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Conference Paper



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How does the EU deal with incoherence and coherence? In this paper we try to answer this research question in order to draw conclusions on the specific nature of the EU as a foreign policy actor. We define coherence and incoherence in EU foreign policy as our dependent variable in a first step. Coherence is understood as a principle guiding foreign policies in the EU as well as other international actors. Effectiveness is crucially linked to the principle of coherence, not only in the EU. However, the way in which the principle of coherence is implemented differs in ideal type polities in foreign policy. By analysing how the EU has dealt with coherence on both a constitutional level and substantive policy‐level, we can on the one hand explore where the EU locates sources of incoherence and addresses these through institutional change. On the other hand, we analyse how the EU addresses vertical and horizontal coherence in substantive policy‐making. Here we rely on EU sanctions and EU crisis‐management as examples of coherence in policy‐making. We conclude by presenting our findings on a) how the EU addresses the principle of coherence and b) which conclusions about the EU’s nature in foreign policy we can draw.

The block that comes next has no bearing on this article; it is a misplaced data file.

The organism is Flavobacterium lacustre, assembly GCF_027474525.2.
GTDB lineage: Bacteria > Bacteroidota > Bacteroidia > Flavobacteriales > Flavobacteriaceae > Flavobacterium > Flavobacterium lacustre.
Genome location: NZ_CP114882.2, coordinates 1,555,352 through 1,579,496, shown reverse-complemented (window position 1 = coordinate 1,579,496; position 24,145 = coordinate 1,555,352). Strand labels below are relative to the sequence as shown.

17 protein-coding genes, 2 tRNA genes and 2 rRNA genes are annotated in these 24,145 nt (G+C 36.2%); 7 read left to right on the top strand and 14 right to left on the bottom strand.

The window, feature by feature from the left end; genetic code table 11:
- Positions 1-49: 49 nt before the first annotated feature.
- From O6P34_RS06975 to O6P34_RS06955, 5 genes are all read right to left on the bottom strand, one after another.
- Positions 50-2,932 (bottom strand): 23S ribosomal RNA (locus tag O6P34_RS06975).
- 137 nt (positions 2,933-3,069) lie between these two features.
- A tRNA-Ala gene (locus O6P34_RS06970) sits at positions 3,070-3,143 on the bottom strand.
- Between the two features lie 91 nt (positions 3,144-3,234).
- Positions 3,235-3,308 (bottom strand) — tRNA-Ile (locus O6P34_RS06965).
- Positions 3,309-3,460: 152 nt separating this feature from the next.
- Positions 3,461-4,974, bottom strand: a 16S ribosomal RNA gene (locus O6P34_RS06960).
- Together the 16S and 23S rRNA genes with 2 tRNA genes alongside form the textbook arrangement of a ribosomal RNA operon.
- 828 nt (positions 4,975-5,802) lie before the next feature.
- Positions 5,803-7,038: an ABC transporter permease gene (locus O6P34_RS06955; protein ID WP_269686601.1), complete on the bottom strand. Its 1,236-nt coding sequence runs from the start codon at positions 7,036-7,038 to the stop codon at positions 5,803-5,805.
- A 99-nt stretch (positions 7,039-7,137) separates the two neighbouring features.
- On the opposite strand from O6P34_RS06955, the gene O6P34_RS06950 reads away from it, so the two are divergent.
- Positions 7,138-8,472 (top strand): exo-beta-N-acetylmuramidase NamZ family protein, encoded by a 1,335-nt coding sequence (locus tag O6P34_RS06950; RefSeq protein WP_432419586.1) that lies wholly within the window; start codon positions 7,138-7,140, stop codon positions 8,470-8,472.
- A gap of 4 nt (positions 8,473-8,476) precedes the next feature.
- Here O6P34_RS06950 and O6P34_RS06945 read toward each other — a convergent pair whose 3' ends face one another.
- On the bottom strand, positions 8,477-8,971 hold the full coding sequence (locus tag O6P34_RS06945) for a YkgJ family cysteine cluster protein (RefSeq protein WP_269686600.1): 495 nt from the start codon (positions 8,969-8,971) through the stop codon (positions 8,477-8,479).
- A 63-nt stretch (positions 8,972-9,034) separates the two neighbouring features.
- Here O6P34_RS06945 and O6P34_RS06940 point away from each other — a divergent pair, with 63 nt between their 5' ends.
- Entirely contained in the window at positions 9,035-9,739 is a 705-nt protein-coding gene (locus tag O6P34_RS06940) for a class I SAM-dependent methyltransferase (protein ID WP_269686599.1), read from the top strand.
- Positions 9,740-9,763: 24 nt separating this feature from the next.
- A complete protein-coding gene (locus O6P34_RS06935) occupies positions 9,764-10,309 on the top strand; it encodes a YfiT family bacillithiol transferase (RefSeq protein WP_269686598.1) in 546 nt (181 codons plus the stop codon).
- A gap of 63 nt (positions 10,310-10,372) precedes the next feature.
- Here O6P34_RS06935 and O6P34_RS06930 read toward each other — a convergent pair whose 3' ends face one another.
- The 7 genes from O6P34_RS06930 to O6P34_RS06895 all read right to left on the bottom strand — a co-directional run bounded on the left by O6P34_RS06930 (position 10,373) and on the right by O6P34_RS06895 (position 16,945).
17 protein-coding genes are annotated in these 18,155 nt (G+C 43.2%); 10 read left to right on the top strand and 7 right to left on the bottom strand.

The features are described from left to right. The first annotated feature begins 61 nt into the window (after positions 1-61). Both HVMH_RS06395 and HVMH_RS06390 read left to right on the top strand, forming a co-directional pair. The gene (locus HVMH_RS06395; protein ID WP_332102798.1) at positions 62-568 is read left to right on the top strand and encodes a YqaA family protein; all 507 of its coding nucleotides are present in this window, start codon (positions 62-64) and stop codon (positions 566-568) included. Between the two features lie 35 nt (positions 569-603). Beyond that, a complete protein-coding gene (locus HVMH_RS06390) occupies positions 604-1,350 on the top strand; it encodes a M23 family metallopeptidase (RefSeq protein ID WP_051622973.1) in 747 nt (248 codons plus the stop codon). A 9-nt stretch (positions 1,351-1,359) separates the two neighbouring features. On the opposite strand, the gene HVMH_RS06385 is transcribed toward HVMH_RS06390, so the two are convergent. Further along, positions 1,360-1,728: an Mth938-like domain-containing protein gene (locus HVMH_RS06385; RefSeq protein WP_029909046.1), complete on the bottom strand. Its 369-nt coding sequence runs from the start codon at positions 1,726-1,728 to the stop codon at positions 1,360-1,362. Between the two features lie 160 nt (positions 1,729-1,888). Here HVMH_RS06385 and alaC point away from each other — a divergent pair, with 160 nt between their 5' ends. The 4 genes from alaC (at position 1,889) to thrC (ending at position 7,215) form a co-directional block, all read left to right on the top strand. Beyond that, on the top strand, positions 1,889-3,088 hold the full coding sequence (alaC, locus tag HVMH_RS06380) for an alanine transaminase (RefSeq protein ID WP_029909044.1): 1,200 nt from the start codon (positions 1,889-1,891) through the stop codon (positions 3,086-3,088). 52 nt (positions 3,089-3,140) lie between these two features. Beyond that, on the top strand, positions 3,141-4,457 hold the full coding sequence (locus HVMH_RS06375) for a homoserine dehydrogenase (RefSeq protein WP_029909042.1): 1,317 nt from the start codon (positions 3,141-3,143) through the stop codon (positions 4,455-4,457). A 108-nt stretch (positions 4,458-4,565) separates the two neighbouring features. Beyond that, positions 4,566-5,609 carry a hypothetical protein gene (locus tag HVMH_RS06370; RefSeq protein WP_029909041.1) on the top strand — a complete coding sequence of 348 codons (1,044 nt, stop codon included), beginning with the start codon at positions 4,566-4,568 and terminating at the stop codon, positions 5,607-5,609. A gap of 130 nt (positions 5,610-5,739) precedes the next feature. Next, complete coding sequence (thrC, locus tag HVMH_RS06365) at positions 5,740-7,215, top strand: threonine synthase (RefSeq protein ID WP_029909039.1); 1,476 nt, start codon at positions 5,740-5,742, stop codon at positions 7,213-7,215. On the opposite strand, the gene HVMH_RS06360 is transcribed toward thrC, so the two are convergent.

Eastern European Studies | Policy Design, Analysis, and Evaluation | Political Science

Research Areas

Political Science


European Studies Association Bi‐annual Convention, Los Angeles, 23-25 April 2009

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Los Angeles, CA

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Creative Commons License

Creative Commons Attribution-Noncommercial-No Derivative Works 4.0 License
This work is licensed under a Creative Commons Attribution-Noncommercial-No Derivative Works 4.0 License.

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